The effect of protein and urine on uropathogen adhesion to polymer substrata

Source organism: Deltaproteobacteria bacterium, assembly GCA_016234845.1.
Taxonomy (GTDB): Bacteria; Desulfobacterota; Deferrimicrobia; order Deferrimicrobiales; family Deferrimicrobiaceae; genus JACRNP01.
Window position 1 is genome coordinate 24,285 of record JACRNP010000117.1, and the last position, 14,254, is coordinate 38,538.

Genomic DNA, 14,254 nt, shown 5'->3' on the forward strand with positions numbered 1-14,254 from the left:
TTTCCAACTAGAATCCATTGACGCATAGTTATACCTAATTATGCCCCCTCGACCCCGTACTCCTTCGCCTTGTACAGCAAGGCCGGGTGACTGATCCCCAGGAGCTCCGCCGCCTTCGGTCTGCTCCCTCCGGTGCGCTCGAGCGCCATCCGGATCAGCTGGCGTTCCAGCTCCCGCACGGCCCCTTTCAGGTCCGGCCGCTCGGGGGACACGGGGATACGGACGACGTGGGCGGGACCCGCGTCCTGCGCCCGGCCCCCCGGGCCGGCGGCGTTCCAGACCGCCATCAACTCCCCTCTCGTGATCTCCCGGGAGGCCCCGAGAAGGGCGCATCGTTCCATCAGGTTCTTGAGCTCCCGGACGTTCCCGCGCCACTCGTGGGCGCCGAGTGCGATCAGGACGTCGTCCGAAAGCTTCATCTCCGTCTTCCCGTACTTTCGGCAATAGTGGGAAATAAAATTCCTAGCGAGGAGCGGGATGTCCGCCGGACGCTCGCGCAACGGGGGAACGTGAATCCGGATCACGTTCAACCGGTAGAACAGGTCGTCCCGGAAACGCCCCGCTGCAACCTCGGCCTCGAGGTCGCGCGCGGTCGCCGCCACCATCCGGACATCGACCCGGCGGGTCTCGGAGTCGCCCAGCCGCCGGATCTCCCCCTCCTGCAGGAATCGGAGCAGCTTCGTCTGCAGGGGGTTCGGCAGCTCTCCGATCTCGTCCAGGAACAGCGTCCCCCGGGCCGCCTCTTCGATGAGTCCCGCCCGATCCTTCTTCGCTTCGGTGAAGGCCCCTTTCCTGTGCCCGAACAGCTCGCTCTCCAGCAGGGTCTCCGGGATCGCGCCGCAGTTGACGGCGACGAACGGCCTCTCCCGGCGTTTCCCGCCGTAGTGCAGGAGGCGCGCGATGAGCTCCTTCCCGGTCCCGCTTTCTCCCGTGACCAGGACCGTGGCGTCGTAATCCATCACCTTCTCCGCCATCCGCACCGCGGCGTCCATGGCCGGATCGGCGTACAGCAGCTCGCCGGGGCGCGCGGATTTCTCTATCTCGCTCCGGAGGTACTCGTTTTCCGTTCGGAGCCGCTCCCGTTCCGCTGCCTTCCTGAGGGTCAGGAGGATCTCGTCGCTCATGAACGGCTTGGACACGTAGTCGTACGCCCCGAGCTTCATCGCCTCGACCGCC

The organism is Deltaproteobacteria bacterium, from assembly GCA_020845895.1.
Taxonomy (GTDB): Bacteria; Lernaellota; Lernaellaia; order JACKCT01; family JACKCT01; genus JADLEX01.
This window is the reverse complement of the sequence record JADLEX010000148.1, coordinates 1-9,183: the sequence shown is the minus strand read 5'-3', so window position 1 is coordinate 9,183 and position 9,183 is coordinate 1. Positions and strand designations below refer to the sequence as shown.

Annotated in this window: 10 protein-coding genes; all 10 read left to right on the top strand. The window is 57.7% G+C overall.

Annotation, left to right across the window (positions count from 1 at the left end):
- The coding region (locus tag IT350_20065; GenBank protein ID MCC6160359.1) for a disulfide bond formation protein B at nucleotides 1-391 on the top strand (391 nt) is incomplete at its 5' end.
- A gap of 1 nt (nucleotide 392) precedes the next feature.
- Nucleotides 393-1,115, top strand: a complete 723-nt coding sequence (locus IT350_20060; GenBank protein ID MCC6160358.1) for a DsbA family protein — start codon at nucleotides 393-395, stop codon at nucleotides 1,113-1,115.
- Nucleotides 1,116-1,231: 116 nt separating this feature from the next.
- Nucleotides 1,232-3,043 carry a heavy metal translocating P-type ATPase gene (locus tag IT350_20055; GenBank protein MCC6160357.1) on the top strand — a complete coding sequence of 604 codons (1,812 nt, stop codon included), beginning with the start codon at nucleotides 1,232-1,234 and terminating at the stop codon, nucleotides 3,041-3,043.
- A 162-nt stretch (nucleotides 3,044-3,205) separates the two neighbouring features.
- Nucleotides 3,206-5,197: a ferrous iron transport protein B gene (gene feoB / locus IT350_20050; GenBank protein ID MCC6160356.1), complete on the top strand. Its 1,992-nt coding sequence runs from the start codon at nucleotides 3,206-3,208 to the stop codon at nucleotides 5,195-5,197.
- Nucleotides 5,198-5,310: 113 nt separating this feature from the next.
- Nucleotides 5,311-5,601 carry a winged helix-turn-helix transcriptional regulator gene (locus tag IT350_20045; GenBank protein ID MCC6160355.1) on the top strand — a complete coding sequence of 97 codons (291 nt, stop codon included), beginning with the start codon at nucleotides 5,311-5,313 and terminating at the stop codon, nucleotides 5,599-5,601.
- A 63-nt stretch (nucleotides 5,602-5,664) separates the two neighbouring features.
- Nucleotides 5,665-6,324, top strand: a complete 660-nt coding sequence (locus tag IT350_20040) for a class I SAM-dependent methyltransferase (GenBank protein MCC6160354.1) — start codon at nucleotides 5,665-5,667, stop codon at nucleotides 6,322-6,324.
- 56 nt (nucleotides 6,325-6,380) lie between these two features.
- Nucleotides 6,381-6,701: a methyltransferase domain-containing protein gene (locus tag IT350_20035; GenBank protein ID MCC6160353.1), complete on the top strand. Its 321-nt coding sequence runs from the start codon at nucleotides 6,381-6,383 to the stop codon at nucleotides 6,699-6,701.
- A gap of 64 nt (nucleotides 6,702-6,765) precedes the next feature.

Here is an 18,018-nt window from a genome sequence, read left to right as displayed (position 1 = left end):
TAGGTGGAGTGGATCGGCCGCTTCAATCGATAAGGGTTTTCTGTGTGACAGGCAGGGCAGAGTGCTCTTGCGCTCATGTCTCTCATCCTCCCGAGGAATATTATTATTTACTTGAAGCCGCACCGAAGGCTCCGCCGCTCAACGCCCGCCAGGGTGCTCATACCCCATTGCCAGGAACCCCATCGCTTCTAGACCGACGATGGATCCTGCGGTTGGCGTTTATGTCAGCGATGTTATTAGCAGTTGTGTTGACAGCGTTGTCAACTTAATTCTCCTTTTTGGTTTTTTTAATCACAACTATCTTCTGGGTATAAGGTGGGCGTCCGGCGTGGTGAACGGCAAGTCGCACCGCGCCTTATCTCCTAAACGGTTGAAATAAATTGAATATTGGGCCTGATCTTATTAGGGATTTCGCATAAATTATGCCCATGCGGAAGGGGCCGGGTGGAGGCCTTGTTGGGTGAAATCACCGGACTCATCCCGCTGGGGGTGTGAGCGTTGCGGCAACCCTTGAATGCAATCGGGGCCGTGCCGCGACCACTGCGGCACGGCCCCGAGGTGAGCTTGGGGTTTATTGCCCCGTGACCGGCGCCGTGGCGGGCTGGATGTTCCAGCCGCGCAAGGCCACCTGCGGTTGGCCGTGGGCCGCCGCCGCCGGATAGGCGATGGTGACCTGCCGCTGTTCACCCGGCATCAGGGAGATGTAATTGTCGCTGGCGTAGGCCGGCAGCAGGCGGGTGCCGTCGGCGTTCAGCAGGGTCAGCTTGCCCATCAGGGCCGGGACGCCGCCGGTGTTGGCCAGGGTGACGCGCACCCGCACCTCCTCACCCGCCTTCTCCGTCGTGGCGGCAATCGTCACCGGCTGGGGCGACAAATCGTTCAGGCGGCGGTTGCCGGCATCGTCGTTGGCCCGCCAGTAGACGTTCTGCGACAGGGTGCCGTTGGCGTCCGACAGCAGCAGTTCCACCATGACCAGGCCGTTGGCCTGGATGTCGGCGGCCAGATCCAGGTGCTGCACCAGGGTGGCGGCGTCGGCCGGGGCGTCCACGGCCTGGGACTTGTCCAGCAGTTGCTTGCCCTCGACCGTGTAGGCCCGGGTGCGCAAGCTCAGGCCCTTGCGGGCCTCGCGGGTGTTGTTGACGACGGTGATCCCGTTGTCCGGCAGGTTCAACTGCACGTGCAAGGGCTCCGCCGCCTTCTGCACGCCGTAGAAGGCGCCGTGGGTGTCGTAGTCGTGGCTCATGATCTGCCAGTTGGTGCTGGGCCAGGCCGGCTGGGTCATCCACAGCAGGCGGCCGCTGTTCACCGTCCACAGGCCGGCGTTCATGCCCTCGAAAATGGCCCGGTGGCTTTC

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Lactobacilli and uropathogenic bacteria isolated from the female urogenital tract were tested for their susceptibility to nonoxynol-9. Nonoxynol-9 is a spermicidal compound, generally used at a concentration of 5% in cream and 12.5% in foam. The growth of 67% of fresh, vaginal lactobacillus isolates was inhibited by concentrations of nonoxynol-9 between 0.1% and 1.0%; these were termed sensitive. Of a total of 47 lactobacilli from various sources, 55% were found to be sensitive to nonoxynol-9, being bacteriostatic for 42% of these isolates and bactericidal for the remaining 58% at N-9 concentrations ≥1.0%. The remaining lactobacilli and 96% (48/50) of uropathogenic organisms had minimal inhibitory concentrations of ≥25% for nonoxynol-9. Inhibition of the lactobacilli did not appear to be species specific nor related to the source of the lactobacilli. The adhesion of Gram-positive bacteria, namely lactobacilli and enterococci, to HeLa cells in tissue culture was significantly increased over 60 min in the presence of physiologically used concentrations of nonoxynol-9; however, adhesion of Escherichia coli was not affected. We believe that nonoxynol-9 has the potential to increase susceptibility to urinary tract infection in women using spermicidal preparations for contraception by inhibiting the growth of lactobacilli, which are believed to have a protective function in the vagina, and allowing overgrowth of uropathogenic bacteria. © 1990 Springer-Verlag New York Inc.